A bit like the stable door, the perpetual debate between regulation and deregulation swings back and forth depending on our ability to remember the last transgression. Earned autonomy is a phrase that has recently emerged as a concept. It basically states that companies can earn a level of increased autonomy through good performance. The short-term business benefit is fewer regulatory visits and thus autonomy is earned.
I hope that no one would argue that we should have zero regulation – that business should be free to do exactly as it pleases, that it can push the boundaries of acceptable behaviour until something bad happens. It is equally the case that regulators can’t and shouldn’t run businesses. Finding a position between these two extremes and perhaps as importantly rewarding good behaviour with relaxed regulation, is what most politicians and responsible businesses want.
Put into this mix third-party certification against accepted standards creates a further level of complexity. Independent certification to standards is often, wrongly, equated with regulatory inspection. The two processes provide a complementary value to organisations and both come with a cost.
Ultimately when things go wrong we look for someone to blame. The complexity of the global economy and the supply chain, the complexity of certification and legislation and the desire to be competitive will always make the identification of fault very difficult. In some ways, it is the very dense nature of the undergrowth that means that the regulator with their apparently simple duty becomes the most exposed. Are they not, after all, the bolt?
From business’s perceptive is earned autonomy actually a poisoned challis? If business wants to be autonomous and work without inspection by a regulatory body then any disasters fall very clearly at the feet of the company whose brand is exposed. So it could be argued that the complexity of global trade provides a level of security for company reputations. Earned autonomy therefore might neither secure the door nor provide suitable cover for business when the horse is flying out the door – or as recently, off the shelves.
The Blessing of No Budget – Oomph Seminar, London 17th January 2013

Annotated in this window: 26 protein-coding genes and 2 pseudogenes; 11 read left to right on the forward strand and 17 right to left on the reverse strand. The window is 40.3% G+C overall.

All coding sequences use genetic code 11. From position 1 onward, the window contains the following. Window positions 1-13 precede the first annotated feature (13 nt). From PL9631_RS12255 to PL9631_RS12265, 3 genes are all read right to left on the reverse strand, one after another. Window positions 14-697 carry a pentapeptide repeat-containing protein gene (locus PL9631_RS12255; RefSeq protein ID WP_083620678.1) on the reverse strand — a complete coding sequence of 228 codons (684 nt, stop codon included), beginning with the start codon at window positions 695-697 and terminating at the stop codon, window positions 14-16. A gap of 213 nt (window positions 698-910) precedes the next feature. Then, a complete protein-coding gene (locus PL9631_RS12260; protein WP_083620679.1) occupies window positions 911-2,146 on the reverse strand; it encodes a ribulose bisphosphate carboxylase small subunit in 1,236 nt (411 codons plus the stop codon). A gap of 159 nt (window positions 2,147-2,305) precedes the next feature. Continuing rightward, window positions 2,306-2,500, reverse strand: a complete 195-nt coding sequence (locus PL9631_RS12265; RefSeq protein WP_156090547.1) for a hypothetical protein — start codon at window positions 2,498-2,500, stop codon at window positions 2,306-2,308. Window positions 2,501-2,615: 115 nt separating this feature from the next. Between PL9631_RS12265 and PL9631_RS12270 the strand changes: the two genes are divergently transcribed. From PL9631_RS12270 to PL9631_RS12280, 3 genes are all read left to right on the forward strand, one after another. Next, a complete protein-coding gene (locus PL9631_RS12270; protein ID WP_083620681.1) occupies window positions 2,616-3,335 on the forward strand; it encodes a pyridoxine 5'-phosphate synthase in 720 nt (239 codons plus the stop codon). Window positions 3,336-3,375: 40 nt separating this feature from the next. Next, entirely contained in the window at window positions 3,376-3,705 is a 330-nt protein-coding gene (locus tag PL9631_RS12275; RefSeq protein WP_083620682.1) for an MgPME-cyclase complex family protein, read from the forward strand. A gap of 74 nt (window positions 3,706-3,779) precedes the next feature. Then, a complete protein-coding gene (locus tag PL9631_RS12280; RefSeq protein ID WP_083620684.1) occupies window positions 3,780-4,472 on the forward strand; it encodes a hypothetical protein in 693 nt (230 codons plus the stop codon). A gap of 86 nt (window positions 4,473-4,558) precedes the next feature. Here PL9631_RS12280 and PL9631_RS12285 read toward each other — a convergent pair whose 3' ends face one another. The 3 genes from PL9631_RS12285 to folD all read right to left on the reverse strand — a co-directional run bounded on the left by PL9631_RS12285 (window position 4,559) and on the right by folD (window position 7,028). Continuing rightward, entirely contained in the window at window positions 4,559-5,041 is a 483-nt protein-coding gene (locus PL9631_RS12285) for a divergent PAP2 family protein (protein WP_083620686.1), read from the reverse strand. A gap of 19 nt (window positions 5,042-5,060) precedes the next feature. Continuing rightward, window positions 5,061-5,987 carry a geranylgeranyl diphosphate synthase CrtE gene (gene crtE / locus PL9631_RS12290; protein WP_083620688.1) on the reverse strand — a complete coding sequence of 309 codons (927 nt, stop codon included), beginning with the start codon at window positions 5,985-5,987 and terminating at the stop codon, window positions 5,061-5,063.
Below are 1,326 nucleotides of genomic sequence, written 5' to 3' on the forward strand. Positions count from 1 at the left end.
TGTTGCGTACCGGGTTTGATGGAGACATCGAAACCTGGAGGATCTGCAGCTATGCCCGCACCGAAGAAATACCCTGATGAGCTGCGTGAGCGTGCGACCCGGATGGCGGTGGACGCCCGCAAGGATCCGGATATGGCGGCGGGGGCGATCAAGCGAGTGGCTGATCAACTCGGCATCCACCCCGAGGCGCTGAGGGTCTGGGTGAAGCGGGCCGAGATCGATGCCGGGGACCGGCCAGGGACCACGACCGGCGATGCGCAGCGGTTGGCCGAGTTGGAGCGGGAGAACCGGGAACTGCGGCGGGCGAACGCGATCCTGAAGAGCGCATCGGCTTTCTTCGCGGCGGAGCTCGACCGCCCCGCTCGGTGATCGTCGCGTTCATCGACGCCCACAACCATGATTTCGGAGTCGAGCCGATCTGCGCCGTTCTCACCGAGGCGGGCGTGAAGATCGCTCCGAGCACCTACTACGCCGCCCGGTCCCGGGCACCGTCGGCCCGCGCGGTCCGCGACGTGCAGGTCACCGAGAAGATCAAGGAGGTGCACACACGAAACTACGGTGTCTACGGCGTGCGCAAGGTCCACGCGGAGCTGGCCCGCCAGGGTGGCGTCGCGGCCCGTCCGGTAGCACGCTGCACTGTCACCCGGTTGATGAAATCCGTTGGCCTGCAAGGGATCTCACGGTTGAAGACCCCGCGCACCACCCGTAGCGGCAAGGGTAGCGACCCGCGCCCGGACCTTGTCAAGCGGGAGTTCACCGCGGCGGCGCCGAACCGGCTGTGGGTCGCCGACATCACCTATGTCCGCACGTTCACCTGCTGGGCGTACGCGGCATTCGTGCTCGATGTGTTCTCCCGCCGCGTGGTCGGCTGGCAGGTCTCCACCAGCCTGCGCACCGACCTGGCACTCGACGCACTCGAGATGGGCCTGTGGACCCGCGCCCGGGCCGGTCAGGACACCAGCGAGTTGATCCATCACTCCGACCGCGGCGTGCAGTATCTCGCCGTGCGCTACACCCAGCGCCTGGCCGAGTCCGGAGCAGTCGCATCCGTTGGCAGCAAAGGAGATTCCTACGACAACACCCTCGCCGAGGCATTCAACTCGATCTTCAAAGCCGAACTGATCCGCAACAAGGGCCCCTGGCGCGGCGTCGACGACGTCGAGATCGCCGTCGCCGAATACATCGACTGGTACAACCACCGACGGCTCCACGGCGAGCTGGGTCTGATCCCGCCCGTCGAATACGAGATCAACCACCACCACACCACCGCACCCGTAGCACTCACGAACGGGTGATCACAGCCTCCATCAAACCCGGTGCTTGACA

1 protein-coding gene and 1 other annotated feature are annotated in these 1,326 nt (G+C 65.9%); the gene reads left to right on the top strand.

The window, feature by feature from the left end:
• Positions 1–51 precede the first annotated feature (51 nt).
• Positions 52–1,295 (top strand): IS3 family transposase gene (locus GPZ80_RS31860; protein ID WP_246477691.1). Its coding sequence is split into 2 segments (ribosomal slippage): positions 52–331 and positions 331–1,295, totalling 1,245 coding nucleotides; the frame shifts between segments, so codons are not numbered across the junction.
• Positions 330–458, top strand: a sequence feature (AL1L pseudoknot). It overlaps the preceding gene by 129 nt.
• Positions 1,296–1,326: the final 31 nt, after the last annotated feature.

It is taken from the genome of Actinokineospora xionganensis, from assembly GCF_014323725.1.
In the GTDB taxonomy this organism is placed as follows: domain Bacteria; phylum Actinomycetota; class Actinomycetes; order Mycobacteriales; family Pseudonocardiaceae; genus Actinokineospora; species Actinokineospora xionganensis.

Our successful series, Oomph Seminars, moved to London yesterday. The theme was “Sustainability on a Shoestring – is it possible?” We wanted to investigate whether the case for change and the establishment of more sustainable operations was best enabled through the value argument of delivering improving commercial returns or whether small incremental, no cost options can start to create a sustainability snowball.
We set our new oomphers two key questions
1. If you could spend your budget on only one thing in 2013 what would it be? – if you don’t have a budget, consider the most important thing you can invest your time on.
2. What has been your best zero cash cost action?
On a bitterly cold January day the turnout was fantastic and many thanks to KYOCERA for the use of their fabulous Technology Suite on Mortimer St, W1. This is a great facility and offered free of charge to anyone looking to promote the sustainability cause.
We roped in the inspirational Simon Graham from Commercial Group to set up the conversations to follow. Simon is an oompher of old and his company is one of the leaders in creating value from a sustainable business model. He took us through its story, dating back to 2006 when Simone (a founding director not a typo) was Al Gored at an event set up by James Murdoch. She came back with a completely new vision for the business and set about establishing it.
One of her first moves was the appointment of Simon as the Environmental Strategist and he has been at the forefront of its powerful Green Angels environmental champion’s programme and the setting of a series of very ambitious targets and aims for the business. His financial director is now smiling with the upward curve of all financial indicators and can see the real value and contribution the sustainability programmes have made to the bottom line. Initially this was made with little investment. However as the momentum built the budgets increased. Commercial’s latest move is an investment in Hydrogen vehicles which involves a substantial capital investment.
The astute timing of initiatives and actions was a very important insight to come from Simon’s presentation. Another was the careful management of “green teams”. Where “volunteers” are selected so that the make up of the team is as powerful as possible and its members are respected, action orientated, leaders in action not necessarily title and with strong opinions to match.
The break out sessions produced much debate but interestingly and quite surprisingly there were a limited number of concrete actions to come from the group that considered the singular budget investment. No mention of the role out of LED or PV to save money or generate income. The majority of the responses and discussion was around overarching approaches. It was recognised that sustainability is not seen as sexy and needed to be repositioned in many businesses. Language is often a major barrier as is the very different agendas of executives in UK and in the US.